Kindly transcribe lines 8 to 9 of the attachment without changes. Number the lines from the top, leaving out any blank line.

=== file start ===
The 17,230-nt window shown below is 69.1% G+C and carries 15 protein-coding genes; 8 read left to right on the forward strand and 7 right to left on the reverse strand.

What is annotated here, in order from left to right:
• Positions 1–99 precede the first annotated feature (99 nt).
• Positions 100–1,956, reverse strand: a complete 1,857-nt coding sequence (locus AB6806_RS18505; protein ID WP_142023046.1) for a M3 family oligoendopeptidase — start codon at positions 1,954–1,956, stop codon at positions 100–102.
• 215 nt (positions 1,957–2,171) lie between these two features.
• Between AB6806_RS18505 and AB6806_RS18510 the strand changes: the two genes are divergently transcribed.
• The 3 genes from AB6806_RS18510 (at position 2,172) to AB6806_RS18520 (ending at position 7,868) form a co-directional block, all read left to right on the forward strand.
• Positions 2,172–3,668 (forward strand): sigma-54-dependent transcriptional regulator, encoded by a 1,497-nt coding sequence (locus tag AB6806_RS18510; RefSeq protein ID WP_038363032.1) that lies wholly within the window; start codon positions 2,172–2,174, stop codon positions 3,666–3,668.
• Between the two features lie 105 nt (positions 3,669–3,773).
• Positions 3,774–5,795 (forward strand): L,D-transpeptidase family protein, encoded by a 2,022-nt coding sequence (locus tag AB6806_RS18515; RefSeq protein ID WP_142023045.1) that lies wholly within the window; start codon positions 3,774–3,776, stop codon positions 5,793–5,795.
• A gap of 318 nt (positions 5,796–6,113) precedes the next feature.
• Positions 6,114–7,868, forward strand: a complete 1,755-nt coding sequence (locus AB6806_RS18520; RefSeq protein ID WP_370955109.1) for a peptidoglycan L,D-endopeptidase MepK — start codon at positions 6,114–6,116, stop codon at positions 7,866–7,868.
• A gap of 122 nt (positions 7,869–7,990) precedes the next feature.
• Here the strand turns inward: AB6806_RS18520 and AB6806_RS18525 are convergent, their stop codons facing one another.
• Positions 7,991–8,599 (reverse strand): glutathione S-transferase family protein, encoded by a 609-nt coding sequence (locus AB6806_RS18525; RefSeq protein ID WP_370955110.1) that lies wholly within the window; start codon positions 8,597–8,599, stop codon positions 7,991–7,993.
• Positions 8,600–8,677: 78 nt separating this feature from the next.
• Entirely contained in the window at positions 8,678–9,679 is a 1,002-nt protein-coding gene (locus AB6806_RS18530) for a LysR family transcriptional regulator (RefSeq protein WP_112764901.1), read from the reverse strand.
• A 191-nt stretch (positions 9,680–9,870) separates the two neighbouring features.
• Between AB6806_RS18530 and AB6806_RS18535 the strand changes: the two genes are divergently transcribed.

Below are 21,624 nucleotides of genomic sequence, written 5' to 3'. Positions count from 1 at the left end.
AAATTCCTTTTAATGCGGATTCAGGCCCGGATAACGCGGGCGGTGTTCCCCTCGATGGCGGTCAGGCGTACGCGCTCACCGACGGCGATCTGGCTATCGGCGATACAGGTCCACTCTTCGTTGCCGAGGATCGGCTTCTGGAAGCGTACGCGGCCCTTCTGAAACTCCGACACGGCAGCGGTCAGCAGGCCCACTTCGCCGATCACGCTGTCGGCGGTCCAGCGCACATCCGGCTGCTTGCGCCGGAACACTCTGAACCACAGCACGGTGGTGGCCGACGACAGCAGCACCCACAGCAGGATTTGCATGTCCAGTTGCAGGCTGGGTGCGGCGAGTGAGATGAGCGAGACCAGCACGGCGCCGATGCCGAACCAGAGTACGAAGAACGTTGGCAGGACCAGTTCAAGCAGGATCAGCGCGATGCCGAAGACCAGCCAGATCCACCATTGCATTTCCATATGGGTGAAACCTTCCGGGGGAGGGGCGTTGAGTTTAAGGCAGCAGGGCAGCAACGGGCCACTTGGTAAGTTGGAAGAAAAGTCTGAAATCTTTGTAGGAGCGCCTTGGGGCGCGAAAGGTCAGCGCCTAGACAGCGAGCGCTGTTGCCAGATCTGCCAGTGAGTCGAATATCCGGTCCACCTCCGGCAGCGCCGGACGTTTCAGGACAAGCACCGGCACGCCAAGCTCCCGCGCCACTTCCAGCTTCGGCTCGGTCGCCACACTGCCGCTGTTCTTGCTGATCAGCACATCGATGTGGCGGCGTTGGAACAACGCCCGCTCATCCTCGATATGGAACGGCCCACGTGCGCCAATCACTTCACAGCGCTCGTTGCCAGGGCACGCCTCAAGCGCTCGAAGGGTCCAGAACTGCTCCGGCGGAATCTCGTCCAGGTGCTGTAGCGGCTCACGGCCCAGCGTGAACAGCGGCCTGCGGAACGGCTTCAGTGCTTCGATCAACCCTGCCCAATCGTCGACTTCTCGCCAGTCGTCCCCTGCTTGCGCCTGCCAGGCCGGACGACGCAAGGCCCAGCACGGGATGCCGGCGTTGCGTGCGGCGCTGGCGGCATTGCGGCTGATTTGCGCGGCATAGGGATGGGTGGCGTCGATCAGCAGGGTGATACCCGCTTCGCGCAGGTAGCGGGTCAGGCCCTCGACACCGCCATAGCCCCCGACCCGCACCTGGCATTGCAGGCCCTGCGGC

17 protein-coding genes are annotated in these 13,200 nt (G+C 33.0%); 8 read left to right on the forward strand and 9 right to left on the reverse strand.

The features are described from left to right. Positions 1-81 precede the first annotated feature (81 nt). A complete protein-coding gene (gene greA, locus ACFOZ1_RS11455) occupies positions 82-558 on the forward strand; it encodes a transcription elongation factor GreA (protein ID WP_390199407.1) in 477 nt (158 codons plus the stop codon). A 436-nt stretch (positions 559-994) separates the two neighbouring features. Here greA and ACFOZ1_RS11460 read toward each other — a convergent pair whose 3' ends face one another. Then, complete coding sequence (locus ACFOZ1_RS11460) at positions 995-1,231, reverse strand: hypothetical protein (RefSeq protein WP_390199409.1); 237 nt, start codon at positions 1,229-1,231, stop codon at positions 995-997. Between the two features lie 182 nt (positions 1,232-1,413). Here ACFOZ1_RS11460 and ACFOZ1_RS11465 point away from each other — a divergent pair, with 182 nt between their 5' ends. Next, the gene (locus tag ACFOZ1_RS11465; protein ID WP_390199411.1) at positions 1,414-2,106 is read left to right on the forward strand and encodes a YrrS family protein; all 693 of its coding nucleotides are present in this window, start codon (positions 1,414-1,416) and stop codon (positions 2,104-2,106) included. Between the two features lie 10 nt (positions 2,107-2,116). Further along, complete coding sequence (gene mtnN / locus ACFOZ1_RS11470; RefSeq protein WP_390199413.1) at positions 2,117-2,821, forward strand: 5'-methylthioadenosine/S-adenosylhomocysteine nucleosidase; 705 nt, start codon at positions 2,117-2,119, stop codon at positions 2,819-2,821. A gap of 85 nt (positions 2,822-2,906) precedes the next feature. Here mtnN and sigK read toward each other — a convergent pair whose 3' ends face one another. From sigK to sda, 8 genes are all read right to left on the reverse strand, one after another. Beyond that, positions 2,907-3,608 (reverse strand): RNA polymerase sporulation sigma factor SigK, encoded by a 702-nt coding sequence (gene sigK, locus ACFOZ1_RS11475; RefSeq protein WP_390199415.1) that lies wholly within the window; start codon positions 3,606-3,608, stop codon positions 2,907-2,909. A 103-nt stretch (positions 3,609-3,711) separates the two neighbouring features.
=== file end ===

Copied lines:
• Positions 2,172–3,668 (forward strand): sigma-54-dependent transcriptional regulator, encoded by a 1,497-nt coding sequence (locus tag AB6806_RS18510; RefSeq protein ID WP_038363032.1) that lies wholly within the window; start codon positions 2,172–2,174, stop codon positions 3,666–3,668.
• Between the two features lie 105 nt (positions 3,669–3,773).